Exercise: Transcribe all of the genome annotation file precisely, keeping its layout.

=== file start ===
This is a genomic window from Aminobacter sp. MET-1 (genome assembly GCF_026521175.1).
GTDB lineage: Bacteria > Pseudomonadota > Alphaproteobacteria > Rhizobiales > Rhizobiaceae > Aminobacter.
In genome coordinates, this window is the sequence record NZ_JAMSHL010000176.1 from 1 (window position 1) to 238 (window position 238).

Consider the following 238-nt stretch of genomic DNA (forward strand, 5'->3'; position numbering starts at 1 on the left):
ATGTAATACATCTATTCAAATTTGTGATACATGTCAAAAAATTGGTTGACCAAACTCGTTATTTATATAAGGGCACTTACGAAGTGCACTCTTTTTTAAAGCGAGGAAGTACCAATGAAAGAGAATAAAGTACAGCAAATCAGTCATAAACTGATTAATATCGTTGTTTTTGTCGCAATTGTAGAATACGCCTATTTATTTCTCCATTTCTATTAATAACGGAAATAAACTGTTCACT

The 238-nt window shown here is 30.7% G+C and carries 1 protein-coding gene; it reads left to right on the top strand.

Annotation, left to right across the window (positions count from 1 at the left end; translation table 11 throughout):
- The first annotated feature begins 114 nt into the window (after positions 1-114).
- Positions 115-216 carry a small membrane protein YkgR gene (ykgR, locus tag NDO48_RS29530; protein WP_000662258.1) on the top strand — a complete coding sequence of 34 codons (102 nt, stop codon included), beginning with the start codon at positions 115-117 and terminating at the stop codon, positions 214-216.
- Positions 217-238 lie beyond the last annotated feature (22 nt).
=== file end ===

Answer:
This is a genomic window from Aminobacter sp. MET-1 (genome assembly GCF_026521175.1).
GTDB lineage: Bacteria > Pseudomonadota > Alphaproteobacteria > Rhizobiales > Rhizobiaceae > Aminobacter.
In genome coordinates, this window is the sequence record NZ_JAMSHL010000176.1 from 1 (window position 1) to 238 (window position 238).

Consider the following 238-nt stretch of genomic DNA (forward strand, 5'->3'; position numbering starts at 1 on the left):
ATGTAATACATCTATTCAAATTTGTGATACATGTCAAAAAATTGGTTGACCAAACTCGTTATTTATATAAGGGCACTTACGAAGTGCACTCTTTTTTAAAGCGAGGAAGTACCAATGAAAGAGAATAAAGTACAGCAAATCAGTCATAAACTGATTAATATCGTTGTTTTTGTCGCAATTGTAGAATACGCCTATTTATTTCTCCATTTCTATTAATAACGGAAATAAACTGTTCACT

The 238-nt window shown here is 30.7% G+C and carries 1 protein-coding gene; it reads left to right on the top strand.

Annotation, left to right across the window (positions count from 1 at the left end; translation table 11 throughout):
- The first annotated feature begins 114 nt into the window (after positions 1-114).
- Positions 115-216 carry a small membrane protein YkgR gene (ykgR, locus tag NDO48_RS29530; protein WP_000662258.1) on the top strand — a complete coding sequence of 34 codons (102 nt, stop codon included), beginning with the start codon at positions 115-117 and terminating at the stop codon, positions 214-216.
- Positions 217-238 lie beyond the last annotated feature (22 nt).